5. Mintz PD, Mayers L, Avery N, Flanagan HL, Burks SG, Spotnitz WD. Fibrin sealant: clinical use and the development of the University of Virginia Tissue Adhesive Center. Ann Clin Lab Sci. 2001;31(1):108–118.

6. Knighton DR, Fiegle VD, Doucette MM, Fylling CP, Cerra FB. The use of topically applied platelet growth factors in chronic nonhealing wounds: a review. WOUNDS. 1989;1(1):77–78.

7. Holloway GA, Steed DL, DeMarco MJ, et al. A randomized, controlled dose response trial of activated platelet supernatant, topical CT-102 in chronic, nonhealing, diabetic wounds. WOUNDS. 1993;5(4):160–168.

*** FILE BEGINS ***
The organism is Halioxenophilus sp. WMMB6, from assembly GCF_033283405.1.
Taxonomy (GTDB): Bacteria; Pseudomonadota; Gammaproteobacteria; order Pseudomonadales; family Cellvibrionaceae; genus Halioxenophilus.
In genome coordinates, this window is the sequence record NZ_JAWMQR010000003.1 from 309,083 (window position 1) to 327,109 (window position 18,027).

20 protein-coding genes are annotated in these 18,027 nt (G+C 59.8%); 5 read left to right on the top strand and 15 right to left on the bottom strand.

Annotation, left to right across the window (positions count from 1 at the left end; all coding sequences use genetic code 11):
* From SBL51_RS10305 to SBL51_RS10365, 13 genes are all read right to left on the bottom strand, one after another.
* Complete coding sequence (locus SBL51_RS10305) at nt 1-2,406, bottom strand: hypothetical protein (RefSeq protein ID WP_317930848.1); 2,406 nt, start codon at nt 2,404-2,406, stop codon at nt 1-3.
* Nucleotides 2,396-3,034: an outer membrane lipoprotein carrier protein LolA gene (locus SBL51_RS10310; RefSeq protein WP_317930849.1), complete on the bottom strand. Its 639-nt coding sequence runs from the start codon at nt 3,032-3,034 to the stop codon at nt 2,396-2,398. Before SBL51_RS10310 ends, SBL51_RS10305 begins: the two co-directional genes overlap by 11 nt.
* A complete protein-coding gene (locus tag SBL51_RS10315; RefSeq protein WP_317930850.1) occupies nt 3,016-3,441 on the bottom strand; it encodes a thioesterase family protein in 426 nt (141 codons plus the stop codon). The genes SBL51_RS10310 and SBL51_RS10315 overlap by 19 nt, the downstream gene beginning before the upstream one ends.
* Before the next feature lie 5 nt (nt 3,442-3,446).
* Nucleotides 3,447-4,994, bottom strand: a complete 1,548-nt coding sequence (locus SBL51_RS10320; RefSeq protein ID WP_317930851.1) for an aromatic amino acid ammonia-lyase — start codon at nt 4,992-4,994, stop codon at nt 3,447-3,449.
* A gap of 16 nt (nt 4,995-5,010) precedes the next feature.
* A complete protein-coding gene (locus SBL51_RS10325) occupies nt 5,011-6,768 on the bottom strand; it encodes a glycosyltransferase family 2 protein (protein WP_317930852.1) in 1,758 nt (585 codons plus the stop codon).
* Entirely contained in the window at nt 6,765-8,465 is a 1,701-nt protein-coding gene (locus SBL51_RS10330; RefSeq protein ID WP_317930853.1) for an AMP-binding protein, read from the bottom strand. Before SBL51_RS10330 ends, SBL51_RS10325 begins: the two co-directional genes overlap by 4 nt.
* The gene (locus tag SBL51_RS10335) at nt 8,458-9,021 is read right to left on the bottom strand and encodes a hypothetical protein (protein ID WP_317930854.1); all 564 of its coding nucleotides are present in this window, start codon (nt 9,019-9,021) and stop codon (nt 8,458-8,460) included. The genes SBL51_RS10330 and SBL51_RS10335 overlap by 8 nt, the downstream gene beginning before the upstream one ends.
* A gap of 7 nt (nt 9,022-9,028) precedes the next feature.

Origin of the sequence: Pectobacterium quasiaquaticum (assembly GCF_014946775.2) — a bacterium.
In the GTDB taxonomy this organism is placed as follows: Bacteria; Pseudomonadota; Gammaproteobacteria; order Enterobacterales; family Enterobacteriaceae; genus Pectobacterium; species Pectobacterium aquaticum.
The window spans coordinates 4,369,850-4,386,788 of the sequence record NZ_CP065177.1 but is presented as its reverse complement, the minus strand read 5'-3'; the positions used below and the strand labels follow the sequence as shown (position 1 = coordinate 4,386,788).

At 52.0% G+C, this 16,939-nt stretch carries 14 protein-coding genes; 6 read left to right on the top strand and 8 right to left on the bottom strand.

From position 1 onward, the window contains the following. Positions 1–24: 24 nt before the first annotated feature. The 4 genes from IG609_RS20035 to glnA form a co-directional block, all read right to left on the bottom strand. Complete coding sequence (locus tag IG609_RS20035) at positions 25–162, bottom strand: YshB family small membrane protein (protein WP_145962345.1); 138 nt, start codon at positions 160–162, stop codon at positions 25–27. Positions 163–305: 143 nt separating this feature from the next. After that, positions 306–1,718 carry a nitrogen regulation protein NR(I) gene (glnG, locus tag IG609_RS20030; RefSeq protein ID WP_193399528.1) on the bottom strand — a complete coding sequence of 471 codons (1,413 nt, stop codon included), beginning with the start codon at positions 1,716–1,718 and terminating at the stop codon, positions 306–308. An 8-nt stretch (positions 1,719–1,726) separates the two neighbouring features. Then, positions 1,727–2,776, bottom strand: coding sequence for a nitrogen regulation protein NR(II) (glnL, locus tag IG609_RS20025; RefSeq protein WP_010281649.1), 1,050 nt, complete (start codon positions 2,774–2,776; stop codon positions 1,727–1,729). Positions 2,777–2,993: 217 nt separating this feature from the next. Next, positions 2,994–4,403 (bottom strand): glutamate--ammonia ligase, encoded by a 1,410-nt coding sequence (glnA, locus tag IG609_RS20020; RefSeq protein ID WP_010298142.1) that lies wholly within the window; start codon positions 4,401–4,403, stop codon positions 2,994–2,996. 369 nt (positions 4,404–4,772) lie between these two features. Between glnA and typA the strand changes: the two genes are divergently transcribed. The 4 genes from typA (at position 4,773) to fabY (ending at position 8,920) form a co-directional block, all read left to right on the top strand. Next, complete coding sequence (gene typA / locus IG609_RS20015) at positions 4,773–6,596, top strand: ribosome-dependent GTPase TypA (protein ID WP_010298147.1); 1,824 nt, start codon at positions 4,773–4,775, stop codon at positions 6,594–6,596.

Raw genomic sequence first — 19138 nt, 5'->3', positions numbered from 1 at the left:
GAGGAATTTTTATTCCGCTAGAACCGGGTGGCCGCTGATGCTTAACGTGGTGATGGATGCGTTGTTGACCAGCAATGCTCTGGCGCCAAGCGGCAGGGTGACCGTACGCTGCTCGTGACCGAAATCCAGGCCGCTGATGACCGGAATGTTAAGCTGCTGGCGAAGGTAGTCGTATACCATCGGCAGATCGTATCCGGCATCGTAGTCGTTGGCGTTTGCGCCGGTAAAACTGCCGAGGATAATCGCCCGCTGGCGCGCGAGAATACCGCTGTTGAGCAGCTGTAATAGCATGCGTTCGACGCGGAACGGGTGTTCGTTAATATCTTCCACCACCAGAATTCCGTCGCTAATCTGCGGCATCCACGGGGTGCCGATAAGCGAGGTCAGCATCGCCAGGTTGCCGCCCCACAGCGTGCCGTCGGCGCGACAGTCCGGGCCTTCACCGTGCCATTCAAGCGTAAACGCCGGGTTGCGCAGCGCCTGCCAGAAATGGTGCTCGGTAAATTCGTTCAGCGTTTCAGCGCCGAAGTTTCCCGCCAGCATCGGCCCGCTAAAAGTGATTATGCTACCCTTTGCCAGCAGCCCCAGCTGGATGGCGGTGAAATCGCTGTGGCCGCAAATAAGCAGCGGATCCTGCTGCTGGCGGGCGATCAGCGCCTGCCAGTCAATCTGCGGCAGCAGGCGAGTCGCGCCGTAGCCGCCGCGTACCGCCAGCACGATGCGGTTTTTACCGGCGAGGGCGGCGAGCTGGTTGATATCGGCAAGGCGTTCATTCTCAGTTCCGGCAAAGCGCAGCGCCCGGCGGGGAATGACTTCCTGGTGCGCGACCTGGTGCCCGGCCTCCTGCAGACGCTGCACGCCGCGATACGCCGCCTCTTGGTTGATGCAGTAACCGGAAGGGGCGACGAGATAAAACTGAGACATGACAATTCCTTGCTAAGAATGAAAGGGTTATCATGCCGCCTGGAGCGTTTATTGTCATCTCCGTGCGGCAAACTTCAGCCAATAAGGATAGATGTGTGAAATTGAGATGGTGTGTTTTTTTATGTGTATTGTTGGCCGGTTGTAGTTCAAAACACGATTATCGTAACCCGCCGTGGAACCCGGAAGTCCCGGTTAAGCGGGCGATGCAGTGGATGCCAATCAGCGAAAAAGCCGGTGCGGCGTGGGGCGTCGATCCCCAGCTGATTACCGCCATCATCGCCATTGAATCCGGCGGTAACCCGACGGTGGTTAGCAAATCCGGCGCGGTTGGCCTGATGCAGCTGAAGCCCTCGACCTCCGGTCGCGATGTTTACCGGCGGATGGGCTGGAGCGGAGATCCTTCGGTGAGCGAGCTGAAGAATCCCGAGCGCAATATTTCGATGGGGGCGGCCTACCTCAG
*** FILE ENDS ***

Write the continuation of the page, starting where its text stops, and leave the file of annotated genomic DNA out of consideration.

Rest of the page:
8. Driver VR, Hanft J, Fylling CP, Beriou JM; Autologel Diabetic Foot Ulcer Study Group. A prospective, randomized, controlled trial of autologous platelet-rich plasma gel for the treatment of diabetic foot ulcers. Ostomy Wound Manage. 2006;52(6):68–74.

The authors are from the Morton Plant Hospital Wound Care Center, Clearwater, FL.

Address correspondence to:
Reynald C. Allam, MD, MBA
455 Pinellas St., Ste 300
Clearwater, FL 33756
727-462-7000
rallam1@hotmail.com